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Nesting, Threats, and Social Behaviors of Hawaiian Hawksbill Sea Turtles

March 22, 2022

Three recent studies shed new light on endangered hawksbill sea turtles in Hawaiʻi.

Hawksbill swimming above a coral reef in western Maui A hawksbill swimming above a coral reef in western Maui. Credit: NOAA Fisheries/Don McLeish (Permit #21260).

If you’ve ever gone swimming in Hawaiian waters, you’ve probably seen plenty of green sea turtles, or “Honu,” their Hawaiian name. However, you would be extremely lucky to see a hawksbill sea turtle, known locally as “Honuʻea,” or just “ʻEa.” Hawksbills are very rare in Hawaiʻi compared to green turtles, which outnumber hawksbills by about 100 to 1. 

Because they are uncommon, they are difficult to study. Researchers have pondered their nesting activity, population, vulnerabilities, and behaviors for decades. NOAA Fisheries researchers recently published three studies that shed light on these questions to help support conservation and recovery efforts.

Nesting Activity

Researchers have observed an increase in the number of nesting hawksbills and a higher number of first-time nesters on Hawaiʻi Island over the past 15 years. Combined with the consistent documentation of a new nesting site on Moloka‘i, this bodes well for the future recovery of the population.

These findings were highlighted in the first of the three studies, which examined hawksbill sea turtle nesting in Hawaiʻi and trends in the nesting population. The researchers used information gathered by individuals and organizations from numerous beaches around the main Hawaiian Islands over the past 30 years to do so. The Hawaiʻi Island Hawksbill Project contributed greatly to this effort. 

Results indicate that only 14 female hawksbills nest in the main Hawaiian Islands annually. They lay approximately 48 nests per year. However, it's nearly impossible for staff to monitor all of the nesting beaches all of the time (most are very remote). Researchers believe that surveys might be missing turtles or nests, and it is likely that more than 14 hawksbills nest in Hawaiʻi each year.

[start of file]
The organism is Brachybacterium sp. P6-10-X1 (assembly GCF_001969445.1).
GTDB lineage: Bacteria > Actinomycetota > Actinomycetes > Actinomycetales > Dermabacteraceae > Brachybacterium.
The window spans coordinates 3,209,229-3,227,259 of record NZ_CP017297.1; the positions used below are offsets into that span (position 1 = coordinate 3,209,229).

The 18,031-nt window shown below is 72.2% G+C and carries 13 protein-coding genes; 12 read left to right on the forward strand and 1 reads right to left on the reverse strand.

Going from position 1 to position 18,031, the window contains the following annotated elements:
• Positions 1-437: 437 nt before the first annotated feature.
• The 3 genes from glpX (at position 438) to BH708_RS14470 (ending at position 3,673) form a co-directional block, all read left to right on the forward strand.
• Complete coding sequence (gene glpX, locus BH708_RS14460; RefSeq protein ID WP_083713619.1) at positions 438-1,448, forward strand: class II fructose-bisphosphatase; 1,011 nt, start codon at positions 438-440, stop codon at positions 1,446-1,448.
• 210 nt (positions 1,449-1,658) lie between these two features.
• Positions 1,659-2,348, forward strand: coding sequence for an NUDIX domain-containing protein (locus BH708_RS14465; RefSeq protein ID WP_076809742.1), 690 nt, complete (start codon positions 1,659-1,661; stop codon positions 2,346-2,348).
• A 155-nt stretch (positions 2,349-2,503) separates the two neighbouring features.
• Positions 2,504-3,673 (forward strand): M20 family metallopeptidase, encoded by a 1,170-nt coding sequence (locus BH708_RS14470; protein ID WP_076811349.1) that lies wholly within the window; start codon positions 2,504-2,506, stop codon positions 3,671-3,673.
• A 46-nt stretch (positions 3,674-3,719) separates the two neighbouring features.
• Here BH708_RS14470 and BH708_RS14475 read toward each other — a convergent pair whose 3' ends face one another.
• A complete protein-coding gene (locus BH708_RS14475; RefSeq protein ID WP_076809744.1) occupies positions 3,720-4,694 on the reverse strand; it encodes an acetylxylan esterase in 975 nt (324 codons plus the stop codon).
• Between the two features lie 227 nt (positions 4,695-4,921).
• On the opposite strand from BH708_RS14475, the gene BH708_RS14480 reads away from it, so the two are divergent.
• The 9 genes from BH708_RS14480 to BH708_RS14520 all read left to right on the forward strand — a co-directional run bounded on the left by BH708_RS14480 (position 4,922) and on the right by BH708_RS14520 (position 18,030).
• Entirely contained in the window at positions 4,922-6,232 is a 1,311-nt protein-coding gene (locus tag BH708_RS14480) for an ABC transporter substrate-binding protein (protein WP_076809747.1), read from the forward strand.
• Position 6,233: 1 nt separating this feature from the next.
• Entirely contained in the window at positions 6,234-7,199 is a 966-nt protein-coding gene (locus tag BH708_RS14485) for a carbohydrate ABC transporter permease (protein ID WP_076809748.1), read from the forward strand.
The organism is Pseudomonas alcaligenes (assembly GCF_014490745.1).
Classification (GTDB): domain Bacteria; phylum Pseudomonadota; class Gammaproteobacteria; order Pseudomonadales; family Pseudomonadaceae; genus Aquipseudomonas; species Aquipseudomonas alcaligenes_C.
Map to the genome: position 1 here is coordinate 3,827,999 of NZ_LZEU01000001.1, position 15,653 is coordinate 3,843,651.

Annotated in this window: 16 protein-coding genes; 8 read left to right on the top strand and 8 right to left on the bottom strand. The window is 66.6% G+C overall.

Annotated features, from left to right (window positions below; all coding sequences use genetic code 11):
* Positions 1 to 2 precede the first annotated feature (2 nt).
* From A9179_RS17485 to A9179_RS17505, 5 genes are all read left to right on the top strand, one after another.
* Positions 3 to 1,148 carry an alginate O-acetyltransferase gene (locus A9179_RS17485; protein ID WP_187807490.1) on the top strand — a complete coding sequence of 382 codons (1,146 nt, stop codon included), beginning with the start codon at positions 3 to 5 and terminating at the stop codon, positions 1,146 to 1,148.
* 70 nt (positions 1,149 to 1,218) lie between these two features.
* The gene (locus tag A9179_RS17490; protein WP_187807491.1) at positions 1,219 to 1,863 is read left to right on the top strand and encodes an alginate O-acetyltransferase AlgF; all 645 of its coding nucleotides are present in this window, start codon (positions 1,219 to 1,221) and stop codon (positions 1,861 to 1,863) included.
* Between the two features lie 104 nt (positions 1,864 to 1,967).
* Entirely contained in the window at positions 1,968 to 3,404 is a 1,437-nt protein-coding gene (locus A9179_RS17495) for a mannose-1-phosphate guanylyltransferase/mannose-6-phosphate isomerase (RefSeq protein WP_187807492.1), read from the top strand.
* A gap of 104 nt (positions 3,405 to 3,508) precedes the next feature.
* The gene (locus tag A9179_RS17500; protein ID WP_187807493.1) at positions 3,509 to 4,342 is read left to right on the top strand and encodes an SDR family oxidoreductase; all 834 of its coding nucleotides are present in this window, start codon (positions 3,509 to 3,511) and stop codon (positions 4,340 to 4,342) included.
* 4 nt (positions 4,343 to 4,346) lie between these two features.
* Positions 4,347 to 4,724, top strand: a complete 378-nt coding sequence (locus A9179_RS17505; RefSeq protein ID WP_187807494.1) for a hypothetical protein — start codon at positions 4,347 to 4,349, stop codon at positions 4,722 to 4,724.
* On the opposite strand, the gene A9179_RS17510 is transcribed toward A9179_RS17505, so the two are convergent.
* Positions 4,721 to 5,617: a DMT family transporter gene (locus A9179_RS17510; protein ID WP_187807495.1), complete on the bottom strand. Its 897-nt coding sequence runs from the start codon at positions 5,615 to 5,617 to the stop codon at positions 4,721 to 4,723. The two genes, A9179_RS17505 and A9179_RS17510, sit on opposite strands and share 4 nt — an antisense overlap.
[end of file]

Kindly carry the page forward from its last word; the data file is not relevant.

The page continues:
Despite the small population size and the monitoring limitations, data analysis suggested that both the number of nesting females and nests have increased since 2006. Over the past 15 years, staff observed a higher percentage of new (first-time) nesting hawksbills compared to the previous 15 years. This indicates that the population is growing.

The majority of nesting activity occurs at four beaches along the southern coast of Hawai‘i Island. However, recent monitoring on Moloka‘i has revealed nesting numbers similar to the most important beaches on Hawai‘i Island. Moloka‘i appears to also be a very important nesting site for hawksbills. 

Researcher with nesting hawksbill on Hawaii Island
Although hawksbill turtles almost exclusively nest at night, Hawaiʻi Island Hawksbill Project Coordinator Kelleigh Downs encountered this one nesting during the early morning hours on Hawaiʻi Island. Credit: Hawaiʻi Island Hawksbill Project (USFWS Permit TE-739923-8).

Strandings and Threats

The second study highlighted threats to the species that represent obstacles to recovery. Over the past 35 years, a total of 111 stranded hawksbill turtles have been documented. A stranding is any turtle found sick, injured, or dead. Researchers evaluated these strandings and classified the potential causes into 11 major categories, such as vessel strikes, fishing gear interactions, ingested plastic, and predation.